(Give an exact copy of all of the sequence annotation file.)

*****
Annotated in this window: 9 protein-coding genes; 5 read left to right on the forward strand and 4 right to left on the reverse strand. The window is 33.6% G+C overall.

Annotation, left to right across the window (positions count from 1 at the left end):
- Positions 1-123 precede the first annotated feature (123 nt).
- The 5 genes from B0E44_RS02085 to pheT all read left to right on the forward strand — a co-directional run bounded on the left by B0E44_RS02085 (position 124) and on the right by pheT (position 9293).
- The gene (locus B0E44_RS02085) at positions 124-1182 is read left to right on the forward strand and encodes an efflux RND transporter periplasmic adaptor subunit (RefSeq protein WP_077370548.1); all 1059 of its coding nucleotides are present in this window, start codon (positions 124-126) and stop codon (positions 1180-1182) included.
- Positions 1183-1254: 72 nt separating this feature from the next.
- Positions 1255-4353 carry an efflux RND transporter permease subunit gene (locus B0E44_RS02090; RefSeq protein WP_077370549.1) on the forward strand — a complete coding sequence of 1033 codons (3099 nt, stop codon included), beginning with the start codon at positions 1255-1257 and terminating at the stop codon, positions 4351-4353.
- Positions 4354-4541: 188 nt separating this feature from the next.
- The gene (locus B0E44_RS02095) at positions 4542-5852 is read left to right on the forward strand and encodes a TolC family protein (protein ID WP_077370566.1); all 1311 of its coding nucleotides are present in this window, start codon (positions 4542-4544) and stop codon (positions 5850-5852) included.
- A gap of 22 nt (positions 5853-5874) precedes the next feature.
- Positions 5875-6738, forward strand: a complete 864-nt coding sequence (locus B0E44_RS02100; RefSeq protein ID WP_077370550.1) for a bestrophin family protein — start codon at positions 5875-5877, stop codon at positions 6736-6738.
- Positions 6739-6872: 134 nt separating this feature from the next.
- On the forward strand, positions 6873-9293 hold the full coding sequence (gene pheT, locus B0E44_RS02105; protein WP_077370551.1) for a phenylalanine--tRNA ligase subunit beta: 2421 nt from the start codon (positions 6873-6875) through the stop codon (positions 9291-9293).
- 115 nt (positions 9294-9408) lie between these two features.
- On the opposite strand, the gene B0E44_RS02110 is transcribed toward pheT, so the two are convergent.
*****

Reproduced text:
Annotated in this window: 9 protein-coding genes; 5 read left to right on the forward strand and 4 right to left on the reverse strand. The window is 33.6% G+C overall.

Annotation, left to right across the window (positions count from 1 at the left end):
- Positions 1-123 precede the first annotated feature (123 nt).
- The 5 genes from B0E44_RS02085 to pheT all read left to right on the forward strand — a co-directional run bounded on the left by B0E44_RS02085 (position 124) and on the right by pheT (position 9293).
- The gene (locus B0E44_RS02085) at positions 124-1182 is read left to right on the forward strand and encodes an efflux RND transporter periplasmic adaptor subunit (RefSeq protein WP_077370548.1); all 1059 of its coding nucleotides are present in this window, start codon (positions 124-126) and stop codon (positions 1180-1182) included.
- Positions 1183-1254: 72 nt separating this feature from the next.
- Positions 1255-4353 carry an efflux RND transporter permease subunit gene (locus B0E44_RS02090; RefSeq protein WP_077370549.1) on the forward strand — a complete coding sequence of 1033 codons (3099 nt, stop codon included), beginning with the start codon at positions 1255-1257 and terminating at the stop codon, positions 4351-4353.
- Positions 4354-4541: 188 nt separating this feature from the next.
- The gene (locus B0E44_RS02095) at positions 4542-5852 is read left to right on the forward strand and encodes a TolC family protein (protein ID WP_077370566.1); all 1311 of its coding nucleotides are present in this window, start codon (positions 4542-4544) and stop codon (positions 5850-5852) included.
- A gap of 22 nt (positions 5853-5874) precedes the next feature.
- Positions 5875-6738, forward strand: a complete 864-nt coding sequence (locus B0E44_RS02100; RefSeq protein ID WP_077370550.1) for a bestrophin family protein — start codon at positions 5875-5877, stop codon at positions 6736-6738.
- Positions 6739-6872: 134 nt separating this feature from the next.
- On the forward strand, positions 6873-9293 hold the full coding sequence (gene pheT, locus B0E44_RS02105; protein WP_077370551.1) for a phenylalanine--tRNA ligase subunit beta: 2421 nt from the start codon (positions 6873-6875) through the stop codon (positions 9291-9293).
- 115 nt (positions 9294-9408) lie between these two features.
- On the opposite strand, the gene B0E44_RS02110 is transcribed toward pheT, so the two are convergent.